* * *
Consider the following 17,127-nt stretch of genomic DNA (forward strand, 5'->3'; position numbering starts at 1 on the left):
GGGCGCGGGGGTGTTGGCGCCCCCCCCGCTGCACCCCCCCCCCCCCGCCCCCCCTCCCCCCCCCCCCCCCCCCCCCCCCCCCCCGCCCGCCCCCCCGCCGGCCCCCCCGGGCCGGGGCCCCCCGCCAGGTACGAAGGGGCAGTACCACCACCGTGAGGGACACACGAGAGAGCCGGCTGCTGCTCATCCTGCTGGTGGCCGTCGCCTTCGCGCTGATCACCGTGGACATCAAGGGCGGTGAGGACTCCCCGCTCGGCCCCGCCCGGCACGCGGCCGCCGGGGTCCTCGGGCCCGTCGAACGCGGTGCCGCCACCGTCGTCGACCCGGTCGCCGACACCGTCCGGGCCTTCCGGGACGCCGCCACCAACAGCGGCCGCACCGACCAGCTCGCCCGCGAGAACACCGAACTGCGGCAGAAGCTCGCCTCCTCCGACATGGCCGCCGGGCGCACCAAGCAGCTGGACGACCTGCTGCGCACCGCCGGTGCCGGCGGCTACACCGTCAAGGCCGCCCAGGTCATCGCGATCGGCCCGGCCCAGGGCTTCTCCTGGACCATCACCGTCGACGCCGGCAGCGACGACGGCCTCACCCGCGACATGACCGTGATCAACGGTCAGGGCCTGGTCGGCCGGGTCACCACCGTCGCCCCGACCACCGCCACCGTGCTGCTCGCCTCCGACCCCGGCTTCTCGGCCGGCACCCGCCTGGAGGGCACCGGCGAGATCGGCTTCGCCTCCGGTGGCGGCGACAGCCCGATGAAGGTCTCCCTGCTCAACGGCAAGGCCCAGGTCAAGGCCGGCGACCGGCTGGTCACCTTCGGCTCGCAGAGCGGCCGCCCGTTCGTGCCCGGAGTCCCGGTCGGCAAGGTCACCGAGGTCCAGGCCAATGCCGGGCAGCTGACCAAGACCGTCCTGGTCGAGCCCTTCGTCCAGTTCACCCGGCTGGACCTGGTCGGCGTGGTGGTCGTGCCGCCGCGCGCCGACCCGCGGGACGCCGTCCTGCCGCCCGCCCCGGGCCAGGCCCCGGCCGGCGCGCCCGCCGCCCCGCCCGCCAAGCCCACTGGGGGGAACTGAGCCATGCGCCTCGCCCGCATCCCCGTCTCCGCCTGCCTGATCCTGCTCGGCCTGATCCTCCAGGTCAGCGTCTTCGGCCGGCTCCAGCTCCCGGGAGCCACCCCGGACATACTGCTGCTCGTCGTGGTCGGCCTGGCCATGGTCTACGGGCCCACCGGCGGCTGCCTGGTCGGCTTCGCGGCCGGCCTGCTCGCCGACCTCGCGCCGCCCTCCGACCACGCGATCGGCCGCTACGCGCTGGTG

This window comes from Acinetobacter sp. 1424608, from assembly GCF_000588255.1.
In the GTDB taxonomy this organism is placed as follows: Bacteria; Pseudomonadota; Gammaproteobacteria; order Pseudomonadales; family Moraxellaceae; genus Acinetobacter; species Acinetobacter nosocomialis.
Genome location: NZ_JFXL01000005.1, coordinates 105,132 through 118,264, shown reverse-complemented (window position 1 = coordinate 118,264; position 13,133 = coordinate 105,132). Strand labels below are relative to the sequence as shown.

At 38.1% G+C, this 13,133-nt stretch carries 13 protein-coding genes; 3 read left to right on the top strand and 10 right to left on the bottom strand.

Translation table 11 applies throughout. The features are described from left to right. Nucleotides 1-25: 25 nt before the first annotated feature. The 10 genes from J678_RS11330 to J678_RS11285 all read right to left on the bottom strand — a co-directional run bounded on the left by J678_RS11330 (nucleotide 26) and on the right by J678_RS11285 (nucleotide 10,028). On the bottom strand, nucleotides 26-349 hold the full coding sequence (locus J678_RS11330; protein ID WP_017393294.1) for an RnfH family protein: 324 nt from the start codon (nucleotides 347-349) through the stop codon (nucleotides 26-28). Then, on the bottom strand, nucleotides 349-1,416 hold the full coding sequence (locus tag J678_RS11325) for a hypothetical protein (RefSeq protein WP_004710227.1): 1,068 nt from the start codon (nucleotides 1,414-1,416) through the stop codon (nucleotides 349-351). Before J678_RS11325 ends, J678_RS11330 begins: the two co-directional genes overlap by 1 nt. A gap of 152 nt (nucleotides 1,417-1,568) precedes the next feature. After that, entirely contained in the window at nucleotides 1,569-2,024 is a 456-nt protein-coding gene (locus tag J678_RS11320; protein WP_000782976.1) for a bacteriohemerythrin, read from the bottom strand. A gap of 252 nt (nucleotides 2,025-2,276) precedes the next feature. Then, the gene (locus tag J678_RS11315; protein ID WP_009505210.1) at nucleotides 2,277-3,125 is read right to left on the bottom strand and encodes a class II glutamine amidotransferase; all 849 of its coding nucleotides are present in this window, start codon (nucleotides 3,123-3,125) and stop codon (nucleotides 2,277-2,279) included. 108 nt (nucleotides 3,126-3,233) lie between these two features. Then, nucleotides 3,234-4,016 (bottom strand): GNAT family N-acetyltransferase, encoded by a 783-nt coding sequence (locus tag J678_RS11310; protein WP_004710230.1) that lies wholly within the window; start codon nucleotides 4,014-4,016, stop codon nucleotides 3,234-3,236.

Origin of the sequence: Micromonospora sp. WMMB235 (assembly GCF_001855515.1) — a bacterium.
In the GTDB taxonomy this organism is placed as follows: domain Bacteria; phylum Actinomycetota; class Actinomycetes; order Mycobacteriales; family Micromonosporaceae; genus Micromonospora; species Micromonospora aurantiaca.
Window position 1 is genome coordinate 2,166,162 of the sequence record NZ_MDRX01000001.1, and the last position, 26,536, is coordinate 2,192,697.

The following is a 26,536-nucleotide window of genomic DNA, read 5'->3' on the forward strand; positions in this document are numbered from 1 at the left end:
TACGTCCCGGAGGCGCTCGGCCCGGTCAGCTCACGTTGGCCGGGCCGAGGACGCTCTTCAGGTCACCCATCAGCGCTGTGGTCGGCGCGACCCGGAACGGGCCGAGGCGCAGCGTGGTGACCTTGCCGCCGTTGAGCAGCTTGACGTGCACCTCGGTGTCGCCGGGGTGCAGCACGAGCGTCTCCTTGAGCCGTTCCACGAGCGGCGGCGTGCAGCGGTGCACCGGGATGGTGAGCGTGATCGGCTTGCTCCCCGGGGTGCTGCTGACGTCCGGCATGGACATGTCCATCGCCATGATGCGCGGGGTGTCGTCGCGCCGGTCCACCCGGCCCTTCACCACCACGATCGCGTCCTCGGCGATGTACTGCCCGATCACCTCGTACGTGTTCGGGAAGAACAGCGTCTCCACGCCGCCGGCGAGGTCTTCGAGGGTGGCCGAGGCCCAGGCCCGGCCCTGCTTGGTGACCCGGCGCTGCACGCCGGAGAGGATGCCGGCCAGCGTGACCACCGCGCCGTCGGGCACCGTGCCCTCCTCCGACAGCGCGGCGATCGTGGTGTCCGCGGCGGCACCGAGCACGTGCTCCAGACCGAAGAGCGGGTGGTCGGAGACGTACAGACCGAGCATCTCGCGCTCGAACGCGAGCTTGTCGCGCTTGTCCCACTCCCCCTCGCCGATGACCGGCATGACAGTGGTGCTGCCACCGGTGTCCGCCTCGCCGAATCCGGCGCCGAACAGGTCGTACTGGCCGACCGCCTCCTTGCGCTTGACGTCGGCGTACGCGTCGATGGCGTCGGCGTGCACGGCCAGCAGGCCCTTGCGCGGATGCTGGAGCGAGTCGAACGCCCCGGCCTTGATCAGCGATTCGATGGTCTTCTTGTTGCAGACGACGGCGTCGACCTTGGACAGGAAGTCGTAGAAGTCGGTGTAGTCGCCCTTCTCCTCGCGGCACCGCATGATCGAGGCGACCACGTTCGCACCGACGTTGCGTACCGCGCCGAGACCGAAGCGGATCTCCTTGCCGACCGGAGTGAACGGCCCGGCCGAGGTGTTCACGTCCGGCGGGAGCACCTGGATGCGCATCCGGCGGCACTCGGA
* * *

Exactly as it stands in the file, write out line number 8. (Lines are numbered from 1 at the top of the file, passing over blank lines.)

Origin of the sequence: Micromonospora sp. WMMB235 (assembly GCF_001855515.1) — a bacterium.